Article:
The room with indigo stained-wood cabinets and stainless steel appliances was where I discovered my passion for all things culinary. Our blue kitchen was where I learned most of my lessons in cooking and entertaining. It was where I had successes and occasional failures. That blue kitchen wasn’t just a place for food. It seemed to be everyone’s favorite room in the house. It was a place to talk, make food, eat, create, entertain, or do homework.
This summer, my parents decided it was time to embark on a new journey and sell the house. After the initial shock wore off, I told myself the move shouldn’t have come as a surprise. Mom often talked about wanting to move and design a new home, but time passed quickly, and before we knew it, we spent sixteen years living there. The move didn't happen until I moved out.
This week, I’m “home” visiting my parents. The city is the same, the address is different. But, it is as if they took our home with them — the kitchen is still blue! Many elements of home came with them: the Danish furniture, the handmade ceramics, the various potted cacti in the entryway. I quickly discovered, however, it’s not the building or the things that make a place home, it’s the people that seamlessly makes this new space feel cozy and home-like.
As a family, we love to entertain. Growing up, I learned a lot about entertaining from my parents, and it is apparent that our entertaining style is heavily influenced by mom’s Norwegian culture. We often host dinner parties for friends and family, and every time I’m home to visit, mom makes sure we invite guests over for a meal. After the move, that didn't change. This is the menu we tried last Saturday.
Wine Lover’s Evening
Inspired By: Williams Sonoma Entertaining Cookbook
Riesling Onion Soup with Herbed Croutons
Pear, Endive, Pecan Salad & Cheese Platter
Seared Duck Breast with Pinot Noir Sauce served over Sautéed Savoy Cabbage & Turnips
Potato & Apple Galette
Orange Butter Cakes with Creme Anglaise
We commenced the creation of our four course dinner in the early afternoon. Dad and I took on our traditional roles — Dad was in charge of meat; I was in charge of dessert. The operatic music of Pavarotti and Andrea Bocelli soared through the kitchen as we chopped vegetables and whisked together ingredients. The kitchen filled with an amazing blend of aromas — the scents of butter searing on the frying pan, pecans toasting on a skillet, and warm citrus cakes baking in the oven.
Making this meal was truly a family production. It's not every day we make a four course meal, but sometimes dedicating a day to cooking is necessary therapy. This because, as dad says, were created to create.
As with testing any new recipes, some become favorites, and others we decide to forgo trying again. I liked much of what we made, but didn't love it all. We discovered that we aren’t huge fans of duck meat. (Dad keeps saying that if we had grown up with duck instead of chicken, we would then think of duck as normal and chicken as slightly strange.) Our favorites from Saturday’s dinner were: the Riesling Onion Soup, the Herbed Croutons, the Pear, Endive, Pecan Salad, and the Creme Anglaise. Today I am sharing the soup recipe with you.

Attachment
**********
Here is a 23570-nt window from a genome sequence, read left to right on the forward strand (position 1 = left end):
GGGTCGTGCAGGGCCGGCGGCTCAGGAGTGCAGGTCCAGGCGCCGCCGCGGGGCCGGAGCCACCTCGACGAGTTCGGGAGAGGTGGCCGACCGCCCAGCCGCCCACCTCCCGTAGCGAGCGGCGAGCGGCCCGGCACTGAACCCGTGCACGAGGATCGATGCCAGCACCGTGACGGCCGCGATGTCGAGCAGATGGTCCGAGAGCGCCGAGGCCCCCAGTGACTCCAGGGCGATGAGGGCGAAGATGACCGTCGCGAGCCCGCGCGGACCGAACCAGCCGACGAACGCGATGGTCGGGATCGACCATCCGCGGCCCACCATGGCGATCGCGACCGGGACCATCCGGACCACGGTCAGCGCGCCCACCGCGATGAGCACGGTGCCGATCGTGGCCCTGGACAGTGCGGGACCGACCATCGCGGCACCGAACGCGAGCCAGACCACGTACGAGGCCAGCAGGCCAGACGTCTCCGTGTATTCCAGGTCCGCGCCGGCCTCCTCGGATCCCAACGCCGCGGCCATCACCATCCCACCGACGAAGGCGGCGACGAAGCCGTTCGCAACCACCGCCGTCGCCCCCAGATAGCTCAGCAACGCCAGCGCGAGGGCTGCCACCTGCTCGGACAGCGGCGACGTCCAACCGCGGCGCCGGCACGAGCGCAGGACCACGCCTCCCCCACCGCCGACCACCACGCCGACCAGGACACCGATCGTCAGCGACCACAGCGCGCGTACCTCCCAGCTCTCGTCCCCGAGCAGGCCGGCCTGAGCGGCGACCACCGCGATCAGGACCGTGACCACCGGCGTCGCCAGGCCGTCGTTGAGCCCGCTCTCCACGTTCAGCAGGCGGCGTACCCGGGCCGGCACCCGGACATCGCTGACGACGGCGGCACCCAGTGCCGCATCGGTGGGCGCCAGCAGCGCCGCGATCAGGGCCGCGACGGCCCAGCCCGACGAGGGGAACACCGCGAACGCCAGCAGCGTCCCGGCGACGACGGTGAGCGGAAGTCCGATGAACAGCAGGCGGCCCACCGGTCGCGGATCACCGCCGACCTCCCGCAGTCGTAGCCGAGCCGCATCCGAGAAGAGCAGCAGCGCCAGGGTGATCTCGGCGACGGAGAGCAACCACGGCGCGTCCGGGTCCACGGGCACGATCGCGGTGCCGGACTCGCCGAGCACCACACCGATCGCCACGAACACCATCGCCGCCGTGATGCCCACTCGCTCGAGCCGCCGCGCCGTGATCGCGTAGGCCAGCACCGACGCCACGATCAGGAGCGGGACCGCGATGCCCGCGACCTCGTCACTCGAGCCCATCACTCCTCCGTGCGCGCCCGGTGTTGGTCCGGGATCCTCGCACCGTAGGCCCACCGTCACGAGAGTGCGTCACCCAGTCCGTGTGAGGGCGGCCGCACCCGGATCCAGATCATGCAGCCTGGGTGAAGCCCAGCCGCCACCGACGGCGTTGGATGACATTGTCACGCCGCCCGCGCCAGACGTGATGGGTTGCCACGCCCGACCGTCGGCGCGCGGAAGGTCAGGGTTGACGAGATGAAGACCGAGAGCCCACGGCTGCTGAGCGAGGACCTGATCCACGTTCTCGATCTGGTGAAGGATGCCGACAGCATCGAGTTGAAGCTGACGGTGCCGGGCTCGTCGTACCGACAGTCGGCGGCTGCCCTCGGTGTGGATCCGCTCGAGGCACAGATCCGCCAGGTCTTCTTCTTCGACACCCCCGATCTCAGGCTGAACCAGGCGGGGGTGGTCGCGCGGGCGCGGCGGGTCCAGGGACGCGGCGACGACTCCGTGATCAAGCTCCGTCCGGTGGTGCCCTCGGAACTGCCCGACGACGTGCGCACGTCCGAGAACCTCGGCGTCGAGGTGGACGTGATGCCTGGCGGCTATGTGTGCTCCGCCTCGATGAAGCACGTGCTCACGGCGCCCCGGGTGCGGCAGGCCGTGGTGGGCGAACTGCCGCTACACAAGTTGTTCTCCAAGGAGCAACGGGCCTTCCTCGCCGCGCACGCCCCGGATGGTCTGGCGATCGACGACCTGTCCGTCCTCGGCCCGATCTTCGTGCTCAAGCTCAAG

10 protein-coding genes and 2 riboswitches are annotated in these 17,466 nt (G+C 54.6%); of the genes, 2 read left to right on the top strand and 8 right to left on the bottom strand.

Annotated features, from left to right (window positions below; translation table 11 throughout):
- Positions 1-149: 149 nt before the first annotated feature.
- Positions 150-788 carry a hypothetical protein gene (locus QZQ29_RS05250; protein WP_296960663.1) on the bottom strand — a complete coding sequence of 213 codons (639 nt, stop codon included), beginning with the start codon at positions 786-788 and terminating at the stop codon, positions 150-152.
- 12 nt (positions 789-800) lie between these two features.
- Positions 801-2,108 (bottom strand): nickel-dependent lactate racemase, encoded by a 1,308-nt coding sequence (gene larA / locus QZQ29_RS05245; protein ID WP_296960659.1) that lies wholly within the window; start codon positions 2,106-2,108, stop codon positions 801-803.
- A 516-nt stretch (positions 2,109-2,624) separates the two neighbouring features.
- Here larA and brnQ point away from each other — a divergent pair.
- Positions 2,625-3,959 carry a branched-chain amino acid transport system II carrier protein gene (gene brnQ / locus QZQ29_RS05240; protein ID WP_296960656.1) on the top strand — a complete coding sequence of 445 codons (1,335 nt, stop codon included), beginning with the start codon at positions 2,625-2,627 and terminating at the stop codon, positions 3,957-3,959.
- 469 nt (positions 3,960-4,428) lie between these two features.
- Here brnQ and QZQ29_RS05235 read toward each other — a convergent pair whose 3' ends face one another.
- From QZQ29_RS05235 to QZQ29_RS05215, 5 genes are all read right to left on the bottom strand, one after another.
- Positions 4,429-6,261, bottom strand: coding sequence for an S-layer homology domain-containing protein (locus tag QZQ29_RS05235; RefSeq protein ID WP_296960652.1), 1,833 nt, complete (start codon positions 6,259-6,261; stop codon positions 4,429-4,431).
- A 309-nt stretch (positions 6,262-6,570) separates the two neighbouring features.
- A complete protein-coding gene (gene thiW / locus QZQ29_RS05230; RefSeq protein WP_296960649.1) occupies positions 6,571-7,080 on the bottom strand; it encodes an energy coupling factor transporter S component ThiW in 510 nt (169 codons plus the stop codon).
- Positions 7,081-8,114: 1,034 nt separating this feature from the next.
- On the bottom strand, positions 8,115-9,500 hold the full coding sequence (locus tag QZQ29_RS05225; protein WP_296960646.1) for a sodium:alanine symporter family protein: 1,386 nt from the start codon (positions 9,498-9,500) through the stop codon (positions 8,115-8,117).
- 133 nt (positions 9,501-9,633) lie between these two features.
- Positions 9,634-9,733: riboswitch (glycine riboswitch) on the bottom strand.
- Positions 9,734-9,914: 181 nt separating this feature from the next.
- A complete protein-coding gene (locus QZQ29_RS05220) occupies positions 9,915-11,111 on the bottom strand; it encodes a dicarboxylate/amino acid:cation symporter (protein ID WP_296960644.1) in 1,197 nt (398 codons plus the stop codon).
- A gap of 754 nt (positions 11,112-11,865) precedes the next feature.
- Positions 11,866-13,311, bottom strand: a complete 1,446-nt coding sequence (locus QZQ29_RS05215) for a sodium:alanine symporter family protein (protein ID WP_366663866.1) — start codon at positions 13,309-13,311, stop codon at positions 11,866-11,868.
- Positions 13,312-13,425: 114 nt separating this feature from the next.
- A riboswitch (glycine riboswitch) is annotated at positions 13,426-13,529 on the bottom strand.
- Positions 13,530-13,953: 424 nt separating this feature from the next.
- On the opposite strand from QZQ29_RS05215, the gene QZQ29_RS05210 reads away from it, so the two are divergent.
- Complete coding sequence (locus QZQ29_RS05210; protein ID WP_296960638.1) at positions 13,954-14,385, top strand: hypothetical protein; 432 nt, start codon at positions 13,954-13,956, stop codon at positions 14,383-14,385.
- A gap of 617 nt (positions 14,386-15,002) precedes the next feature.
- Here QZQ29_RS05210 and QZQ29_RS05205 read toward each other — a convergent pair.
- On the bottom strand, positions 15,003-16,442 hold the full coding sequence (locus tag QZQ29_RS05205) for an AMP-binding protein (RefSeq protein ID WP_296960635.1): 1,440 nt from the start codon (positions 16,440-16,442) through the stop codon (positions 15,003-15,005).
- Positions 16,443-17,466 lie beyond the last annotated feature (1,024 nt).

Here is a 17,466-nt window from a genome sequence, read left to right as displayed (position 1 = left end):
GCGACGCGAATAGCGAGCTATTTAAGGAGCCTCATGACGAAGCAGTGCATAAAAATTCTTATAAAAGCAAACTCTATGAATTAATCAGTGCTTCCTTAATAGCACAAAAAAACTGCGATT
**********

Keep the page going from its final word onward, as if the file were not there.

Riesling Onion Soup with Herbed Croutons
Adapted from Williams Sonoma Entertaining
Serves 8-12 as appetizer or 6-8 as main course
3 tbsp Salted Butter
4 Large (about 2lbs, 1kg) Yellow Onions, Thinly Sliced
2 Leeks with Green Tops, Sliced
1 Garlic Clove, Chopped
1 ½ tbsp Dried Tarragon Leaves
3 tbsp Flour
2 cups (16oz, 500ml) Light, Full, Dry Riesling (avoid a late harvest sweet Riesling)
6 cups (48oz, 1 ½ l) Reduced-Sodium Chicken Stock
Coarse Salt & Freshly Ground Pepper
½ Fresh Artisanal White Bread, Cubed or Sliced
2 tbsp Olive Oil
2 tbsp Salted Butter, Melted
1 tbsp Mixed Dried Herbs: Tarragon, Thyme, Marjoram, Sage, Rosemary
½ lb Italian Fontina Cheese, Grated
In a large, wide saucepan melt the butter. Add the onions, leeks, garlic and tarragon and sauté, stirring often, until the onions are soft and golden, about 15 minutes. Add the flour and cook, stirring constantly, for 3 more minutes. Pour in the wine, bring to a simmer and cook until reduced by half, about 10 minutes. Pour in the chicken stock, return to a simmer, reduce the heat to low and cook, uncovered, about 45 minutes. Season with salt and pepper.
To make the herbed croutons, preheat the oven to 300°F.
Mix the olive oil, butter and herbs together in a small bowl. Lightly coat the bread cubes in the oil mixture and place on a lined baking sheet. Toast the croutons in the oven, turning once, until crisp and golden brown, about 15 minutes. Remove from the oven and set aside to cool.
Ladle the soup into the bowls. Top each bowl with croutons and cheese. Serve warm.
*Everything can can be made a day in advance. The soup should be stored in the refrigerator and reheated gently before serving. The croutons should be stored in an airtight container at room temperature.